Then configure all mail delivered to the root user are forwarded by following the notes here.

And then test with:

mail -v root Subject: Test forwarding

Body of the email message. Bon Voyage!

.

The ‘. tells the mail command to send the message. The -v will have mail spit out all the details of the SMTP actions as it tries to send the message. You should see a successful log and receive the message.

General Server Security

Follow the Linode guide, which goes through:

  • setting up automated security updates
  • limited user account
  • ssh key-pair, disabling password login, and general sshd settings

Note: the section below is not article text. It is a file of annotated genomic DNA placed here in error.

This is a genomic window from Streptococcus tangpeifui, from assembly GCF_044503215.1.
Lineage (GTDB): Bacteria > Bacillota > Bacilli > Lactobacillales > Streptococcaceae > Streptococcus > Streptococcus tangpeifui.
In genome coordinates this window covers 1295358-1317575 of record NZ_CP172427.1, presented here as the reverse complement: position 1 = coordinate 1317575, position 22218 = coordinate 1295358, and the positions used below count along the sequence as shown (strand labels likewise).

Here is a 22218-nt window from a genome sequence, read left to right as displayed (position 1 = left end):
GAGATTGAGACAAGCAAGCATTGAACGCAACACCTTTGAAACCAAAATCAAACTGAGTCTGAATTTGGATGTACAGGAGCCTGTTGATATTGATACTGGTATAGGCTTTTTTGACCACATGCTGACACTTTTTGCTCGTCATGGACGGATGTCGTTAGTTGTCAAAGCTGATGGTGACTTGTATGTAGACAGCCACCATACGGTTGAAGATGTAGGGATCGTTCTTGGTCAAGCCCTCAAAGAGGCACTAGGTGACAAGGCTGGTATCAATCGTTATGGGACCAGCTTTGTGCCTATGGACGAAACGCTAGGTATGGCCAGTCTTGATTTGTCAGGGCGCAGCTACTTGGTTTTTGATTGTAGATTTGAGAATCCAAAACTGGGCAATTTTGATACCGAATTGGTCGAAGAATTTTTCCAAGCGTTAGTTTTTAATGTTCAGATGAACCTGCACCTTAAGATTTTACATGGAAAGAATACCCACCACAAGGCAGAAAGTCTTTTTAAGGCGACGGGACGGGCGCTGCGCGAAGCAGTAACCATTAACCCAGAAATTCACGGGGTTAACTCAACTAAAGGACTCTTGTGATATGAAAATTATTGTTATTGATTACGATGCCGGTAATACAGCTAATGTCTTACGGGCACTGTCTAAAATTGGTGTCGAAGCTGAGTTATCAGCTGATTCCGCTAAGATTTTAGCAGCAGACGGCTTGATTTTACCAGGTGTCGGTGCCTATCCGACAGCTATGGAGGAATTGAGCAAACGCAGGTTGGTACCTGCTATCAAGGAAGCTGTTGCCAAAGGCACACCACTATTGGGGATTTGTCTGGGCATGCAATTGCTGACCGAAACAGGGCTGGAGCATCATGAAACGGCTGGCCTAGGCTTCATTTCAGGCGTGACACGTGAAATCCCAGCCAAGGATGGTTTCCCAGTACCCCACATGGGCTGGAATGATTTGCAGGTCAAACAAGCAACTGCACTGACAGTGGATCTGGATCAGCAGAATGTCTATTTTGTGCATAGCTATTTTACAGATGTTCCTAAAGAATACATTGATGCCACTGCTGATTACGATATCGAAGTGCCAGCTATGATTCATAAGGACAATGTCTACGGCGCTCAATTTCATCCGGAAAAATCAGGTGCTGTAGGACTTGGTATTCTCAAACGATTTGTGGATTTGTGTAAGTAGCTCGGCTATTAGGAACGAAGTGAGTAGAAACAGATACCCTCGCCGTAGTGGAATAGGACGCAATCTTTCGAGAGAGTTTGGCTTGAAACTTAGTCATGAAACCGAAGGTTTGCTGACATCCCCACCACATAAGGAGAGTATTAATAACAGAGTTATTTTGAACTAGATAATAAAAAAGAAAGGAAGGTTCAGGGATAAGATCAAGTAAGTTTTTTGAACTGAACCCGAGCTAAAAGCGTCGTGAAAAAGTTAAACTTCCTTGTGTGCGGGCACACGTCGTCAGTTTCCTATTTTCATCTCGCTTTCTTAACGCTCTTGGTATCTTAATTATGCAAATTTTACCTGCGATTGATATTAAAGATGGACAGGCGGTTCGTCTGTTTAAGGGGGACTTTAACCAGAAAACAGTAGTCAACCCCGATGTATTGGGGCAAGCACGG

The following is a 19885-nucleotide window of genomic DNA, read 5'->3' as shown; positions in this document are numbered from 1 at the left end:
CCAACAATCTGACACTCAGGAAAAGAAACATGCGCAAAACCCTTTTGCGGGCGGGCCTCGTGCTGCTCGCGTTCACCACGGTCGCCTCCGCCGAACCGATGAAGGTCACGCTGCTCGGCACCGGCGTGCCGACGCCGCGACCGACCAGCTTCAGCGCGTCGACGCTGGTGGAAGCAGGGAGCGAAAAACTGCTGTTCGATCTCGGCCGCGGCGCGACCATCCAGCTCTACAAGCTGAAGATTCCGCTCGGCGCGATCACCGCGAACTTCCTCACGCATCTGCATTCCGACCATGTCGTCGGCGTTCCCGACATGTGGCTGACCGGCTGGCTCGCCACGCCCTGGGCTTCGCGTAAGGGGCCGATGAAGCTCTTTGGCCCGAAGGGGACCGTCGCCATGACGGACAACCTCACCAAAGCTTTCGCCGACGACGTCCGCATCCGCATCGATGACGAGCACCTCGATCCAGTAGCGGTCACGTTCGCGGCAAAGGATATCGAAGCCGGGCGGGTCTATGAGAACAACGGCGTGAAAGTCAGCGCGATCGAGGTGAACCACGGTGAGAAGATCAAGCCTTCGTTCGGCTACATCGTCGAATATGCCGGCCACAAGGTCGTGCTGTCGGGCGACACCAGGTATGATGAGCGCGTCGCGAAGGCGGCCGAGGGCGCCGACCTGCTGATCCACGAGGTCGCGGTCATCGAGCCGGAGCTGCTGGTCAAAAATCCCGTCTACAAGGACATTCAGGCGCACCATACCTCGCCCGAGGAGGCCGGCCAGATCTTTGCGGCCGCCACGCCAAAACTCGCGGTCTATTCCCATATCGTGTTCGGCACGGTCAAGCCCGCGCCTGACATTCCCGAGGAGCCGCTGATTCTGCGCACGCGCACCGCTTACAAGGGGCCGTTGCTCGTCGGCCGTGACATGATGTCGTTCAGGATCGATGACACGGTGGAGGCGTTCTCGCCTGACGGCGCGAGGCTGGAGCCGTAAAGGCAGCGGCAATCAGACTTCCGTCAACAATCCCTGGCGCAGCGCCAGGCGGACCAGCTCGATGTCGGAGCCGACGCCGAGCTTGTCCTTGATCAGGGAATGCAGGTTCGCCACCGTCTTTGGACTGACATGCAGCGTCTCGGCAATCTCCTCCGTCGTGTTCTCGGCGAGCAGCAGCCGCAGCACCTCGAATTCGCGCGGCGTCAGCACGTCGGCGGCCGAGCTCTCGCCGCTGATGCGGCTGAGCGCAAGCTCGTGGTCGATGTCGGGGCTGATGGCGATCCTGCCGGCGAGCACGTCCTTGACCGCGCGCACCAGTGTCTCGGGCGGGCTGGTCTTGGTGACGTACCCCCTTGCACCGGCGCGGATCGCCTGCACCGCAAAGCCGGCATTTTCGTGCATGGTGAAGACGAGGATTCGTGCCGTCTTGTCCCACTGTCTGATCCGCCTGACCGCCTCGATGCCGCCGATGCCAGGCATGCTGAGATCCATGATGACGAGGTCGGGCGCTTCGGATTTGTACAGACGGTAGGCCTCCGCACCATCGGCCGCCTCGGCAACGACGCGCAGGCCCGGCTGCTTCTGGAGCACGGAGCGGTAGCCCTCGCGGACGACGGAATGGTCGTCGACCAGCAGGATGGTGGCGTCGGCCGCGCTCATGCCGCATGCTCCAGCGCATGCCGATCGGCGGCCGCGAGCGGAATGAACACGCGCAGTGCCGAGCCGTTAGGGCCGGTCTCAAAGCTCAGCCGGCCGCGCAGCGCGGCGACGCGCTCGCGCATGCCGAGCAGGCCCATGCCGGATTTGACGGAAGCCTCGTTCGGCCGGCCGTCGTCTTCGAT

• fail2ban
  • removing unused services
  • firewall

Firewall

General suggestions when configuring a firewall:

  • Make sure you have another means to configure the server. For example, Linode provides a secured virtual serial port. It’s easy to make a mistake and lock yourself out!
  • Test, test, test! Make sure the firewall is doing what you expect.
  • Reboot and test again! Firewall’s can be tricky. It’s easy to forget something or accidentally change the order of some rules. Always check that things are configured as expected after rebooting.

Setting up the firewall turned out to be a surprise: by default [docker] circumvents the commonly used UFW firewall.

References regarding this:

For my setup I found I had to edit/create /edit/docker/daemon.json and add:

{
    "iptables": false
}

This stops [docker] from directly manipulating iptables. Courtesy: How to set Docker 1.12+ to NOT interfere with IPTABLES/FirewallD